A new Gallup poll shows that Republican support for the U.S. Supreme Court has declined to a record low of 18 percent. The results come after the court’s decision to legalize same-sex marriage and uphold federal subsidies under the health care reform program known as the Affordable Care Act.
Republican support for the Supreme Court is down 17 percent from September 2014. The poll found a sharp rise in support for the Supreme Court from Democrats, whose approval rose from 47 percent in September to 76 percent.
Support from independent voters rose only 3 percent since September.
Among all Americans, approval for the court is up 5 percent from last fall, from 44 percent to 49. The job approval rating is below the 52 percent average, as has been the case since 2000.
The 18 percent approval rating from Republicans is the lowest so far. Meanwhile, the 76 percent of approval from Democrats is the highest yet.
While the Supreme Court may be unpopular with Republicans now, it is not uncommon for partisans to re-evaluate their views based on specific rulings.
Republican support soared by 20 percent after the court ruled in favor of former President George W. Bush in the dispute of recounts with former Vice President Al Gore in Florida during the presidential election in 2000. Democrat approval plummeted by 28 percent.
This time last year, 51 percent of Republicans approved of the job the Supreme Court was doing. The increase may have reflected support for the court’s decision in the Hobby Lobby case, where private companies were allowed to deny contraceptive services in their health plans over religious objections.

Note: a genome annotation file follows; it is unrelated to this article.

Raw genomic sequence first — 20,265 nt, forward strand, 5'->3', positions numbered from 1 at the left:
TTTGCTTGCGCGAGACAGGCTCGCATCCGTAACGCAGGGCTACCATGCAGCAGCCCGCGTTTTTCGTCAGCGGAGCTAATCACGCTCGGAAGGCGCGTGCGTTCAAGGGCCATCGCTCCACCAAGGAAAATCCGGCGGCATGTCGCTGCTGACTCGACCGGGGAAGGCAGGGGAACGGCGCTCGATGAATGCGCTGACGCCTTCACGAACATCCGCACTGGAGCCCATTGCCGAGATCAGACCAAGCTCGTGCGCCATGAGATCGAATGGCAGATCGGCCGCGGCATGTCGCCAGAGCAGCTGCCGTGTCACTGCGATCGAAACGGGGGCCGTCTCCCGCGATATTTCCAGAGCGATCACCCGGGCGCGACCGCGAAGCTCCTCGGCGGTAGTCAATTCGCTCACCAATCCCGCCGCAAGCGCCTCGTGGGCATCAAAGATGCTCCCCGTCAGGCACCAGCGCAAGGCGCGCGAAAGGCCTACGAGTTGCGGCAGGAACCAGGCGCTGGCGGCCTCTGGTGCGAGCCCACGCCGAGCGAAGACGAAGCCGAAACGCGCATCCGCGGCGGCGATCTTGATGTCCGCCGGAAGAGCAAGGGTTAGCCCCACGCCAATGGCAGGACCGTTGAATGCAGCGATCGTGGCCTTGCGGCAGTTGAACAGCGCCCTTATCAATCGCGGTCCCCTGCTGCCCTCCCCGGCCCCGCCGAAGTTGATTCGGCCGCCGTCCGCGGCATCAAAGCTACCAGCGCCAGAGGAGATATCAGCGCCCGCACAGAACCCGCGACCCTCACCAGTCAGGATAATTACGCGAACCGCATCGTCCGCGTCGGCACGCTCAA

While the parties’ views on the court may be the most disparate in the past 15 years, it could shift if the court rules again on a high-profile, polarizing topic.
Next term, the court may rule on whether race can be used as a factor in college admissions. If it decides it cannot be used, Republican support may increase.
The findings reflect the results of a June CNN/ORC poll found that a majority of Americans supported the court’s rulings.
Of all respondents, 63 percent believed the court was right in upholding subsidies under the Affordable Care Act. At the same time, 59 percent said same-sex marriage should be a constitutional right.
Of Democrats, 79 percent agreed with the court on health care, and 70 percent agreed on same-sex marriage.
Of Republicans, 54 percent disagreed with the court on health care and 59 percent disagreed on same-sex marriage.